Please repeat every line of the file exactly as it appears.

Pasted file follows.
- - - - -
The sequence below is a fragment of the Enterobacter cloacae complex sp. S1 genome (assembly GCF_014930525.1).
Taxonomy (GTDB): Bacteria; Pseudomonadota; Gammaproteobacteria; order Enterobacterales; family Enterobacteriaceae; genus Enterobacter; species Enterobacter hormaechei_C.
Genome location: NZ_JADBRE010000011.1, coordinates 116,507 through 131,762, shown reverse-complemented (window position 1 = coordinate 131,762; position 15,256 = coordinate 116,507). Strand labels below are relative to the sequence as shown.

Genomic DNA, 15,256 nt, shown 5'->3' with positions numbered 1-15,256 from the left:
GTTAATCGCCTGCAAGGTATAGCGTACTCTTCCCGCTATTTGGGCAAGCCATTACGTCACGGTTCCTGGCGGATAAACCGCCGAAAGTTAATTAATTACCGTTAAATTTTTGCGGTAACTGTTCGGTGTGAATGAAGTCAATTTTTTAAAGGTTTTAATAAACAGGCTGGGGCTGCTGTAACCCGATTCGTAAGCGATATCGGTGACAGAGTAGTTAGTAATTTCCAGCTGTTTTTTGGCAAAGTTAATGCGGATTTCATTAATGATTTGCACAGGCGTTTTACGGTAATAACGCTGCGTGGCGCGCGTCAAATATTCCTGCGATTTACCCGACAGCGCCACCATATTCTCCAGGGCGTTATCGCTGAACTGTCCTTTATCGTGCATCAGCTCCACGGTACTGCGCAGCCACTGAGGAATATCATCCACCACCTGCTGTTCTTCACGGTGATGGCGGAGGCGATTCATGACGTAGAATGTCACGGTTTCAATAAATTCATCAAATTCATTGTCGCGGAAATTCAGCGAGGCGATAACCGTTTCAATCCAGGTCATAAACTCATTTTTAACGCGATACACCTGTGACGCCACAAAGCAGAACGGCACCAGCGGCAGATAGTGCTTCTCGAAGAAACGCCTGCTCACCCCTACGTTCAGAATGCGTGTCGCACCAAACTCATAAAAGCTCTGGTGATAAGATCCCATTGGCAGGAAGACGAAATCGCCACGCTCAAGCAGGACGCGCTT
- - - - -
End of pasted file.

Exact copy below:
The sequence below is a fragment of the Enterobacter cloacae complex sp. S1 genome (assembly GCF_014930525.1).
Taxonomy (GTDB): Bacteria; Pseudomonadota; Gammaproteobacteria; order Enterobacterales; family Enterobacteriaceae; genus Enterobacter; species Enterobacter hormaechei_C.
Genome location: NZ_JADBRE010000011.1, coordinates 116,507 through 131,762, shown reverse-complemented (window position 1 = coordinate 131,762; position 15,256 = coordinate 116,507). Strand labels below are relative to the sequence as shown.

Genomic DNA, 15,256 nt, shown 5'->3' with positions numbered 1-15,256 from the left:
GTTAATCGCCTGCAAGGTATAGCGTACTCTTCCCGCTATTTGGGCAAGCCATTACGTCACGGTTCCTGGCGGATAAACCGCCGAAAGTTAATTAATTACCGTTAAATTTTTGCGGTAACTGTTCGGTGTGAATGAAGTCAATTTTTTAAAGGTTTTAATAAACAGGCTGGGGCTGCTGTAACCCGATTCGTAAGCGATATCGGTGACAGAGTAGTTAGTAATTTCCAGCTGTTTTTTGGCAAAGTTAATGCGGATTTCATTAATGATTTGCACAGGCGTTTTACGGTAATAACGCTGCGTGGCGCGCGTCAAATATTCCTGCGATTTACCCGACAGCGCCACCATATTCTCCAGGGCGTTATCGCTGAACTGTCCTTTATCGTGCATCAGCTCCACGGTACTGCGCAGCCACTGAGGAATATCATCCACCACCTGCTGTTCTTCACGGTGATGGCGGAGGCGATTCATGACGTAGAATGTCACGGTTTCAATAAATTCATCAAATTCATTGTCGCGGAAATTCAGCGAGGCGATAACCGTTTCAATCCAGGTCATAAACTCATTTTTAACGCGATACACCTGTGACGCCACAAAGCAGAACGGCACCAGCGGCAGATAGTGCTTCTCGAAGAAACGCCTGCTCACCCCTACGTTCAGAATGCGTGTCGCACCAAACTCATAAAAGCTCTGGTGATAAGATCCCATTGGCAGGAAGACGAAATCGCCACGCTCAAGCAGGACGCGCTT